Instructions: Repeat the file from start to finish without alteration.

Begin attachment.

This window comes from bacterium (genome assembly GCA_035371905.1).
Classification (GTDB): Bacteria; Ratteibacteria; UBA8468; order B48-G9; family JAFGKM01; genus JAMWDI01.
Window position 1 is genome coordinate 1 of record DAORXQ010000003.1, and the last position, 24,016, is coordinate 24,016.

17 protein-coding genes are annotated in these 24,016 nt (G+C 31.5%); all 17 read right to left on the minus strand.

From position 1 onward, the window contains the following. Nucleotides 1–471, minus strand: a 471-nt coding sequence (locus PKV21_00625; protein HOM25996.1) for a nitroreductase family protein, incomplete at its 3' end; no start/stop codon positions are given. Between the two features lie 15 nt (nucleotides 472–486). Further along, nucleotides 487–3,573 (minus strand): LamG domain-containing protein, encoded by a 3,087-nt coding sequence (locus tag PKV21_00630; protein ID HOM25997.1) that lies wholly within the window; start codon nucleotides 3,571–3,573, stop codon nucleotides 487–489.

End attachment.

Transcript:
This window comes from bacterium (genome assembly GCA_035371905.1).
Classification (GTDB): Bacteria; Ratteibacteria; UBA8468; order B48-G9; family JAFGKM01; genus JAMWDI01.
Window position 1 is genome coordinate 1 of record DAORXQ010000003.1, and the last position, 24,016, is coordinate 24,016.

17 protein-coding genes are annotated in these 24,016 nt (G+C 31.5%); all 17 read right to left on the minus strand.

From position 1 onward, the window contains the following. Nucleotides 1–471, minus strand: a 471-nt coding sequence (locus PKV21_00625; protein HOM25996.1) for a nitroreductase family protein, incomplete at its 3' end; no start/stop codon positions are given. Between the two features lie 15 nt (nucleotides 472–486). Further along, nucleotides 487–3,573 (minus strand): LamG domain-containing protein, encoded by a 3,087-nt coding sequence (locus tag PKV21_00630; protein ID HOM25997.1) that lies wholly within the window; start codon nucleotides 3,571–3,573, stop codon nucleotides 487–489.